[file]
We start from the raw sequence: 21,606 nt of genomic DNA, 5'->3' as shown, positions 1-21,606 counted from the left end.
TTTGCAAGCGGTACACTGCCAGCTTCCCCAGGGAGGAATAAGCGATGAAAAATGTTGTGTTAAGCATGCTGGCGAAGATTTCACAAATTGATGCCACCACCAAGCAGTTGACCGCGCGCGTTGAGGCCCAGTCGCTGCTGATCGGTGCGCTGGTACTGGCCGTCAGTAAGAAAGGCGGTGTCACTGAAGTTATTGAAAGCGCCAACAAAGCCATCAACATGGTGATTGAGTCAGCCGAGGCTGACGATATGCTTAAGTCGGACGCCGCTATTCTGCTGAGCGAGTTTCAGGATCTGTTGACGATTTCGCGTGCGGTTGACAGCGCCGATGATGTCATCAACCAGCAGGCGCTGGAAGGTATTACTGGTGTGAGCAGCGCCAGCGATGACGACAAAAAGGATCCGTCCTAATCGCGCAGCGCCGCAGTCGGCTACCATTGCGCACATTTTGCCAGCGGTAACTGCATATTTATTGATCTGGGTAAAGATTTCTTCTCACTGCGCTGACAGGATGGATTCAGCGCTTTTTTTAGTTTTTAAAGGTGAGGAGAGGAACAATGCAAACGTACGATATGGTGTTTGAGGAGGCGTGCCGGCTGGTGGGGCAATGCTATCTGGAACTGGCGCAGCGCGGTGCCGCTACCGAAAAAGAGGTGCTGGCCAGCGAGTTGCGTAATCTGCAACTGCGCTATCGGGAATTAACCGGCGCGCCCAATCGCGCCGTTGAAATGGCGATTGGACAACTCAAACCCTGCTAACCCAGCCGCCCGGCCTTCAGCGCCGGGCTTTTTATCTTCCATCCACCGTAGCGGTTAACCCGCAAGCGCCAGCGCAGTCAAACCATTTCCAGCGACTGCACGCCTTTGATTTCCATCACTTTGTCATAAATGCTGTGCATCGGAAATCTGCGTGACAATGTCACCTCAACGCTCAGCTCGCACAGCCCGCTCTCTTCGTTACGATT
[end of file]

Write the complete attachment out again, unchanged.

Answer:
We start from the raw sequence: 21,606 nt of genomic DNA, 5'->3' as shown, positions 1-21,606 counted from the left end.
TTTGCAAGCGGTACACTGCCAGCTTCCCCAGGGAGGAATAAGCGATGAAAAATGTTGTGTTAAGCATGCTGGCGAAGATTTCACAAATTGATGCCACCACCAAGCAGTTGACCGCGCGCGTTGAGGCCCAGTCGCTGCTGATCGGTGCGCTGGTACTGGCCGTCAGTAAGAAAGGCGGTGTCACTGAAGTTATTGAAAGCGCCAACAAAGCCATCAACATGGTGATTGAGTCAGCCGAGGCTGACGATATGCTTAAGTCGGACGCCGCTATTCTGCTGAGCGAGTTTCAGGATCTGTTGACGATTTCGCGTGCGGTTGACAGCGCCGATGATGTCATCAACCAGCAGGCGCTGGAAGGTATTACTGGTGTGAGCAGCGCCAGCGATGACGACAAAAAGGATCCGTCCTAATCGCGCAGCGCCGCAGTCGGCTACCATTGCGCACATTTTGCCAGCGGTAACTGCATATTTATTGATCTGGGTAAAGATTTCTTCTCACTGCGCTGACAGGATGGATTCAGCGCTTTTTTTAGTTTTTAAAGGTGAGGAGAGGAACAATGCAAACGTACGATATGGTGTTTGAGGAGGCGTGCCGGCTGGTGGGGCAATGCTATCTGGAACTGGCGCAGCGCGGTGCCGCTACCGAAAAAGAGGTGCTGGCCAGCGAGTTGCGTAATCTGCAACTGCGCTATCGGGAATTAACCGGCGCGCCCAATCGCGCCGTTGAAATGGCGATTGGACAACTCAAACCCTGCTAACCCAGCCGCCCGGCCTTCAGCGCCGGGCTTTTTATCTTCCATCCACCGTAGCGGTTAACCCGCAAGCGCCAGCGCAGTCAAACCATTTCCAGCGACTGCACGCCTTTGATTTCCATCACTTTGTCATAAATGCTGTGCATCGGAAATCTGCGTGACAATGTCACCTCAACGCTCAGCTCGCACAGCCCGCTCTCTTCGTTACGATT